This is the fourth in a series of updates on players the Tigers could select with the No. 1 overall pick in June’s MLB Draft.
Baseball’s college-prep landscape ahead of June’s draft is a bit like a presidential primary.
It takes a while for a true front-runner to gain the scouts’ delegate votes that establish a top-of-the-ticket player.
Arizona State basher Spencer Torkelson is the clear nominee, even when three months until the June 10 draft is a long time for ailments or mysterious slumps or some disqualifier to emerge.
The Tigers aren’t saying who they most love with 95 days to go. Nor, in line with past drafts, will they make anything official until draft night. But neither are they saying anything discouraging about Torkelson, who Tuesday night blasted a home run so far it left Cal-State Fullerton’s stadium.
Torkelson, a 20-year-old first baseman, on Wednesday was batting .361 through 13 games, with a 1.579 OPS, six homers, three doubles, and a ridiculous 26 walks. He had struck out 12 times.
He is so athletic that the Tigers, should they opt for him as expected, aren’t necessarily keen on moving him from first base. Defense counts there — and Torkelson handles duties at first with grace.
Elsewhere, the Top 10 was subject to some re-shuffling last weekend. It lines up today accordingly:
► 1. Spencer Torkelson, Arizona State, 6-foot-1, 220, 1B: The NCAA record for walks in a season belongs to Coby Kerlin, from the University of Texas, who had 112 in 1985. But those came in 76 games. Torkelson could have 100 in what should be more like a 50-game season for the Sun Devils. Already, in 13 games, he has 26 freebies. Torkelson’s 1.579 OPS comes courtesy of whopping slugging (.944) and on-base (.635) percentages. Last week’s rank: 1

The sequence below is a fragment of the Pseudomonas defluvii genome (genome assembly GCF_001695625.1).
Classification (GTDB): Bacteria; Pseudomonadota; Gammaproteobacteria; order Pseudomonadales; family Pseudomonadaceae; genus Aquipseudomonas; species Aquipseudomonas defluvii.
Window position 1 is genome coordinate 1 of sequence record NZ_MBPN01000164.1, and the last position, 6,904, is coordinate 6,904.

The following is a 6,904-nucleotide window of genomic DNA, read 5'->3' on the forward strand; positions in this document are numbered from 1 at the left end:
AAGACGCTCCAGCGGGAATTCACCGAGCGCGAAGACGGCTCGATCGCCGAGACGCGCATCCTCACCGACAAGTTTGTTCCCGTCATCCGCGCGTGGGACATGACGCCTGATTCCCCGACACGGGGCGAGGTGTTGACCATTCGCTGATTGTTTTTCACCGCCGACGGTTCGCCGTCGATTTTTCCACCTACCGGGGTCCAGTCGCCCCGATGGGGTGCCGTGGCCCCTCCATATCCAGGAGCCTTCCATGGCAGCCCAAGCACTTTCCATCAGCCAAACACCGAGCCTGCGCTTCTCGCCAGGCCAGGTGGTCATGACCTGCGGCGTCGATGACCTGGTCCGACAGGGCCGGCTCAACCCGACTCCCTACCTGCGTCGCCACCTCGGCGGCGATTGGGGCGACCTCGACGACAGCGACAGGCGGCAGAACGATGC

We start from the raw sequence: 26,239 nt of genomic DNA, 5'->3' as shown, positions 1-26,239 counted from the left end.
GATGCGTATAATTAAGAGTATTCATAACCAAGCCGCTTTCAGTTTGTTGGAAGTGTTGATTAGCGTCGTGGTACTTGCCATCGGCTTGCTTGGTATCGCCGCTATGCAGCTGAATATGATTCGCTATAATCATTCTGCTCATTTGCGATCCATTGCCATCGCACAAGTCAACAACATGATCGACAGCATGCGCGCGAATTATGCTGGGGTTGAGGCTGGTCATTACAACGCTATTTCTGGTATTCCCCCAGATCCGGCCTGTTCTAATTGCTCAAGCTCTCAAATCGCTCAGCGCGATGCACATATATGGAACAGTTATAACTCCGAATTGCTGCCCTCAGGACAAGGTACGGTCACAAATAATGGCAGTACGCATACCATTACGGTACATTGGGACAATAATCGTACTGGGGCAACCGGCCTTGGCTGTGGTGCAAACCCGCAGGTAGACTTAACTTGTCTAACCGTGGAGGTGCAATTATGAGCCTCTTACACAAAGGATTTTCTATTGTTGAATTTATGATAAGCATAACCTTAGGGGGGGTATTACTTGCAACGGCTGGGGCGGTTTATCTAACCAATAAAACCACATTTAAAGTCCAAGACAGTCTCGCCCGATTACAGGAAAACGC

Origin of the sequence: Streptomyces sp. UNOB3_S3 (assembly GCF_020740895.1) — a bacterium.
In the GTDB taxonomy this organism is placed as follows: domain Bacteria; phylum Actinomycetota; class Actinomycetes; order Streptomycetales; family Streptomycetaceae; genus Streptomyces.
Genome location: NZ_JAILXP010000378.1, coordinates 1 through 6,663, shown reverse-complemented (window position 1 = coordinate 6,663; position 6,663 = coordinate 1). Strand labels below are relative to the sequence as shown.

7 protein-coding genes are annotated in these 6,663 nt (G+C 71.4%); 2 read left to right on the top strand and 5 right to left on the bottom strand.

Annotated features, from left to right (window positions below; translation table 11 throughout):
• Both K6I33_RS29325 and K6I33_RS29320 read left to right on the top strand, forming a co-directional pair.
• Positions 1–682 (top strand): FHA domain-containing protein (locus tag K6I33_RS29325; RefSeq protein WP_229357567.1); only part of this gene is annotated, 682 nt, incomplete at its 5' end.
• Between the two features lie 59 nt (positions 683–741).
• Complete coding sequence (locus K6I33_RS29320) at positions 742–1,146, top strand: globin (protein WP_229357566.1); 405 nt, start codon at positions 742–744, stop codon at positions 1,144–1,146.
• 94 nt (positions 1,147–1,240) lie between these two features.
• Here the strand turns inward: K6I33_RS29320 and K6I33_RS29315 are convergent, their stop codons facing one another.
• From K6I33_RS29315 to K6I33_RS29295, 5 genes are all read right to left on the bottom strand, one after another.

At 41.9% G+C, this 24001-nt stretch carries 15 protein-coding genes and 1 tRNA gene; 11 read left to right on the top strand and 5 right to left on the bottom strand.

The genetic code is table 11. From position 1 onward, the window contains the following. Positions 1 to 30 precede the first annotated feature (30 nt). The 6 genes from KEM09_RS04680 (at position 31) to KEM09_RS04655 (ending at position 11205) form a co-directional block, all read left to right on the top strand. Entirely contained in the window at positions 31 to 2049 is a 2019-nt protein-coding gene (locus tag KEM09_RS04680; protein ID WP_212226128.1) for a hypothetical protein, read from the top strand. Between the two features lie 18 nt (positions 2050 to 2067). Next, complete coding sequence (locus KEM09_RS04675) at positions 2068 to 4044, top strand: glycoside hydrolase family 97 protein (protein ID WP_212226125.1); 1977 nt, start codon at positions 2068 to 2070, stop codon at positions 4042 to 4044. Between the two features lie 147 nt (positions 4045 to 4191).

► 2. Asa Lacy, LH, Texas A&M, 6-4, 215, LH starter: He’s up to 98 with his fastball, which primarily is how, in 17 innings, Lacy has 33 strikeouts against six walks and nine hits. He has a vicious slider, change-up, and curveball as backups. In terms of big-league weaponry, Lacy right now is the most dominating college pitcher in America. Last week: 5
► 3. Nick Gonzales, New Mexico State, 5-10, 190, 2B: Indisputably, Gonzales has been doing this against the likes of Texas Southern, Iona, and Purdue Fort Wayne, with one game against Arizona State mixed in. But if this were a matter of dismantling lesser pitching, lots of big-league prospects, playing at levels less than the SEC, would be gouging the ball in ways nearly as unfathomable as Gonzales has been chopping into everything thrown his way in 13 games. Brace yourself: .500 batting average, 12 home runs, 2.006 OPS, compliments of a 1.354 slugging percentage, and .652 on-base rate. He was expected to have a monster season. He is having a combined King Kong-Godzilla season. Last week: 4
► 4. Austin Martin, Vanderbilt, 6-foot, 170, 3B: Martin is going to set fires with his bat throughout what should be a steady stream of All-Star seasons. Whether there is enough muscle in his stroke, or enough pizzazz on defense, loom as legitimate questions. He yet is capable of swinging that first-overall trophy. But it’s more likely Martin will be a top-five pick. He’s now playing center field, with no particular distinction, after being moved from the infield. Last week: 2